Fast fashion – the trend toward selling clothing featuring the latest designs to consumers as quickly and cheaply as possible – has long been the driving force in the apparel market. To the annoyance of many consumers, two consequences of this trend have been that clothing has become less durable and less unique.
Slowing Fashion Down
Now, supported by the growth of internet retail, a number of small producers and retailers have emerged to address these frustrations. Many of these companies sell tailored, made to order apparel. For example, Indochino Apparel sells tailored suits for men and Son of a Tailor sells tailored shirts. Others focus on offering more durable products, like Cotopaxi, which provides 61 year warranties for all of the apparel it sells. The success of many of these small firms has supported a proliferation of such companies.
Trends Still Small
Despite rapid growth, these firms still represent a small portion of the US apparel market. Highly durable and custom products tend to be much higher priced than many consumers are used to paying, which restrains growth. In a consumer survey commissioned by Freedonia Focus Reports, 71% of respondents reported that price was a key factor when deciding whether or not to purchase an item of clothing, a higher share than any other factor.
In addition, internet-based sellers of tailored clothing have yet to significantly penetrate the women’s clothing market, largely due to the higher number of measurements and alterations necessary for tailoring women’s clothing. Of course, a lack of penetration in such a large market also represents an opportunity for future growth.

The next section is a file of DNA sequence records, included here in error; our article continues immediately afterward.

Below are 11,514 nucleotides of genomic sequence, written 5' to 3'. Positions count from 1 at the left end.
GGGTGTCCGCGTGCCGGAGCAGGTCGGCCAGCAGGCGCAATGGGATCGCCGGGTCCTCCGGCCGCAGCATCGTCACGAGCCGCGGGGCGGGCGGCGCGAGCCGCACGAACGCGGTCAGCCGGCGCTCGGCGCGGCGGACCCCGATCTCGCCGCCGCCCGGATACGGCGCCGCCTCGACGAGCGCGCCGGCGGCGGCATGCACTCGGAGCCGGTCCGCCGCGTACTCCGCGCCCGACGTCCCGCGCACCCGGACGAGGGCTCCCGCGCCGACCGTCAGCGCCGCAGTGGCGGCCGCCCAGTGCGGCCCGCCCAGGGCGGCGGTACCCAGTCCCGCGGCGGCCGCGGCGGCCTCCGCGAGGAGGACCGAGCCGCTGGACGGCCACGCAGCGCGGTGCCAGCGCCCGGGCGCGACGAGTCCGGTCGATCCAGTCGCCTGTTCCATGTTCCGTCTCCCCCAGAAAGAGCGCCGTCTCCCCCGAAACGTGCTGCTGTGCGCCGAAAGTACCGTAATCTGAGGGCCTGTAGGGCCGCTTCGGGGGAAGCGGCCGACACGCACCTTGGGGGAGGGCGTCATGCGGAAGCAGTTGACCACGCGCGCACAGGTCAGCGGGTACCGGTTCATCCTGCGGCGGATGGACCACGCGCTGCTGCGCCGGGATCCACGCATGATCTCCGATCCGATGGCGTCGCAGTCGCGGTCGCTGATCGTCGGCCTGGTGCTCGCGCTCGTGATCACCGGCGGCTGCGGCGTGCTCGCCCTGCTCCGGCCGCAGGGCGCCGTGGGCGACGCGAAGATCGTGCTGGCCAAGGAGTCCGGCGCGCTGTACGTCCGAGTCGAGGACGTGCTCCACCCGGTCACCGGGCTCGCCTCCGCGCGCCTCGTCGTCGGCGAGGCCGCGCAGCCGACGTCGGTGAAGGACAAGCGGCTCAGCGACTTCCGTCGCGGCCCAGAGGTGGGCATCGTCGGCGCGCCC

Want to Learn More?
Don’t worry, we have you covered! For additional information and analysis of US market trends, see Apparel: United States, a report published by the Freedonia Focus Reports division of The Freedonia Group. The report also includes numbers and analysis covering US apparel demand by product and market at the manufacturers’ level for 2006-2016 with projections to 2021. Demand by product segments include:
- intimates and sleepwear
- coats, jackets, and suits
- accessories and other apparel.
Demand by market segments include:
- women’s and girls’
- men’s and boys’.
While you’re there, check out some of our related reports, which include Men's Clothing: United States and Women's Clothing: United States, two reports that focus on US demand for clothing at the retail level and provide in-depth looks at retail trends. Other related reports include Athletic Footwear: United States, E-Commerce: United States, and Footwear: United States.
About the Author
Steven Richmond is a Research Analyst with Freedonia Focus Reports. He holds a degree in economics and international affairs, and his experience as an analyst spans multiple industries.